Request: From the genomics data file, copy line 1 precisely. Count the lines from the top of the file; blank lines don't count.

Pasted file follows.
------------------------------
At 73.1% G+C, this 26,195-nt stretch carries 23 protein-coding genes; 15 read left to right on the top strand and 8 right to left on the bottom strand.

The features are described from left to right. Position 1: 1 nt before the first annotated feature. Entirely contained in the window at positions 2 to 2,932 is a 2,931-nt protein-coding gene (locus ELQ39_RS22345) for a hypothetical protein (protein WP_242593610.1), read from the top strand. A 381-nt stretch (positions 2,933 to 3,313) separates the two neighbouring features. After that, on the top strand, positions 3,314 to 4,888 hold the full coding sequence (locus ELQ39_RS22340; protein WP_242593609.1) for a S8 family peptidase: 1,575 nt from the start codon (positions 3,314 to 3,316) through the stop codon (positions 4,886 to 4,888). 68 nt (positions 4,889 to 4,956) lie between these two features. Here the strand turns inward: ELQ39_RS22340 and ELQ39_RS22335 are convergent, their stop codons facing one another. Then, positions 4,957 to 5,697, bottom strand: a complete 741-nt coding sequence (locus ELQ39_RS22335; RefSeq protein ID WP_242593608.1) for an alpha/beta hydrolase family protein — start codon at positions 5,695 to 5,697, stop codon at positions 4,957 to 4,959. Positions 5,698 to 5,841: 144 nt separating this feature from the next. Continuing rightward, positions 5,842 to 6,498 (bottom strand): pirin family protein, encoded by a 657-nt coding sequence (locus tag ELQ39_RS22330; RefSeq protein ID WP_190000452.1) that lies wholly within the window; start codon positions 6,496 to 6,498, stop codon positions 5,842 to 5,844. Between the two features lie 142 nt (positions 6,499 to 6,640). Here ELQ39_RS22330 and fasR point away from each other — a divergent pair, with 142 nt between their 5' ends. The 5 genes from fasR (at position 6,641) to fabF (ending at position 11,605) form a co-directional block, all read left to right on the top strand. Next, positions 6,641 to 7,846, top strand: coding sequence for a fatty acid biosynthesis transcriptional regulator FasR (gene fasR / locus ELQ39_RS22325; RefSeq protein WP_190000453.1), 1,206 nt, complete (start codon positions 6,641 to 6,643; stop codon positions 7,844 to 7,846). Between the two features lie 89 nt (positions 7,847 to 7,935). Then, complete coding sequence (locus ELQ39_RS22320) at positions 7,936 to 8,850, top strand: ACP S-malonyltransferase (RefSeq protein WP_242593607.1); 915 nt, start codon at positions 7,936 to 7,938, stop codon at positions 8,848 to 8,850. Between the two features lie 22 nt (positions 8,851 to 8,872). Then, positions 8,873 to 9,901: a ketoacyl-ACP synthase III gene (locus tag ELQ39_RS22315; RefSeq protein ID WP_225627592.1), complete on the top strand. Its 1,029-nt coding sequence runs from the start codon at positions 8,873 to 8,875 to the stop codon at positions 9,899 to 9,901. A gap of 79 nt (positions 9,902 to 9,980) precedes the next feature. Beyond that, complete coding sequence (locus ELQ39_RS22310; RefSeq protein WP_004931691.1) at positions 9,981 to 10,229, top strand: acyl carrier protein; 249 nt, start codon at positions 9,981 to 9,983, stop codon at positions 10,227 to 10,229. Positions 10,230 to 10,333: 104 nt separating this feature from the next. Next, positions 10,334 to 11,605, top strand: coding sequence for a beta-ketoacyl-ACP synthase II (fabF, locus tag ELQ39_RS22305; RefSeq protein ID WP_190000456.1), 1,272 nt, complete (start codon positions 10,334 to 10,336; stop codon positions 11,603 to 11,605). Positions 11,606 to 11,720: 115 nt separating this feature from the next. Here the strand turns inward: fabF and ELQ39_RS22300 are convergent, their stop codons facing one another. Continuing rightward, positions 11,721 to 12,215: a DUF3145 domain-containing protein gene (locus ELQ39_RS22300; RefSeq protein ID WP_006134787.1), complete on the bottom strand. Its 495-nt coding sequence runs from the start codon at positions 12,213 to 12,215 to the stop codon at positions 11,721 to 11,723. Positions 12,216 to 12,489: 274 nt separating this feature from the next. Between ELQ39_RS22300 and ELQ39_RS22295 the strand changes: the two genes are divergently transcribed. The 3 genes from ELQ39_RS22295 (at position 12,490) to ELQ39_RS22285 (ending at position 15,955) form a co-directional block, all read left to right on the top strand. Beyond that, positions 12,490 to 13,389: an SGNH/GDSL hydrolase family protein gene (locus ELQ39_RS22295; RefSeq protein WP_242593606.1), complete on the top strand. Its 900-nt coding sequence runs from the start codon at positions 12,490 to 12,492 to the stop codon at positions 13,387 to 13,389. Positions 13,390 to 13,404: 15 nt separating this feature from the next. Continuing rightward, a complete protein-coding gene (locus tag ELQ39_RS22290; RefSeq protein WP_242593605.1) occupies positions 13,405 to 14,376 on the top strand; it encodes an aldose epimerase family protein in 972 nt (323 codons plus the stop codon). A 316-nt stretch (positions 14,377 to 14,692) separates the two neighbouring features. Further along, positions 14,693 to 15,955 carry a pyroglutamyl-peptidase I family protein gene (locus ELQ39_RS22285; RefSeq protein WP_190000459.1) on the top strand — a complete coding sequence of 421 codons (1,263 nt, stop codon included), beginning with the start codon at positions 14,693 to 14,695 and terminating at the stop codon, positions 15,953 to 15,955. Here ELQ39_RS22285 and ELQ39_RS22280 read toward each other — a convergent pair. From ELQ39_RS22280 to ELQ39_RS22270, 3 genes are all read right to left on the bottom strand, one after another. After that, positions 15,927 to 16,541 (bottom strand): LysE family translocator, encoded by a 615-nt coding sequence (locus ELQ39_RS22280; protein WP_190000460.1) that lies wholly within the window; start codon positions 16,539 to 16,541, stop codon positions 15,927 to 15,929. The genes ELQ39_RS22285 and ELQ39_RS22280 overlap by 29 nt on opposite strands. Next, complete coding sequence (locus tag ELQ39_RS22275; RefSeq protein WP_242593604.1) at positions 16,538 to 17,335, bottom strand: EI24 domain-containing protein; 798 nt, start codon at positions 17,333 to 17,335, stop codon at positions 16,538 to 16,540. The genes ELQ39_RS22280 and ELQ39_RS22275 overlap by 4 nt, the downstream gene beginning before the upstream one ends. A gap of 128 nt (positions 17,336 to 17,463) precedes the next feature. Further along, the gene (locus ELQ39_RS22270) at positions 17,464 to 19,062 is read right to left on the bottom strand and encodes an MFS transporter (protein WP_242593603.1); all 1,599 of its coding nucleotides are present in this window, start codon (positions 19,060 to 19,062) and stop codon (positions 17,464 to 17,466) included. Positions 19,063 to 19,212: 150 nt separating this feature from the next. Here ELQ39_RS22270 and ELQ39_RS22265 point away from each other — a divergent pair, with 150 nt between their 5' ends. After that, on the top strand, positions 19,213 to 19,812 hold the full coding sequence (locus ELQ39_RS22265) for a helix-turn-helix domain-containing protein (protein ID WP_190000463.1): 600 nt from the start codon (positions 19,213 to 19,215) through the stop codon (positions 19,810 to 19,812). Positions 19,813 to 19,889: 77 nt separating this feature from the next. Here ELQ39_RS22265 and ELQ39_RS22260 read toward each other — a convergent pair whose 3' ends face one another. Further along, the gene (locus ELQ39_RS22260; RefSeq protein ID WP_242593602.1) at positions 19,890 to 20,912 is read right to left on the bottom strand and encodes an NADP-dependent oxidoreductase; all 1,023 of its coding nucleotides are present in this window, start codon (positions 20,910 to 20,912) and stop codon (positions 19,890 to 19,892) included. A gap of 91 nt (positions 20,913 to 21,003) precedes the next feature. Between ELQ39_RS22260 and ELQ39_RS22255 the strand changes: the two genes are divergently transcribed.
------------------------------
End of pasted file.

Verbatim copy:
At 73.1% G+C, this 26,195-nt stretch carries 23 protein-coding genes; 15 read left to right on the top strand and 8 right to left on the bottom strand.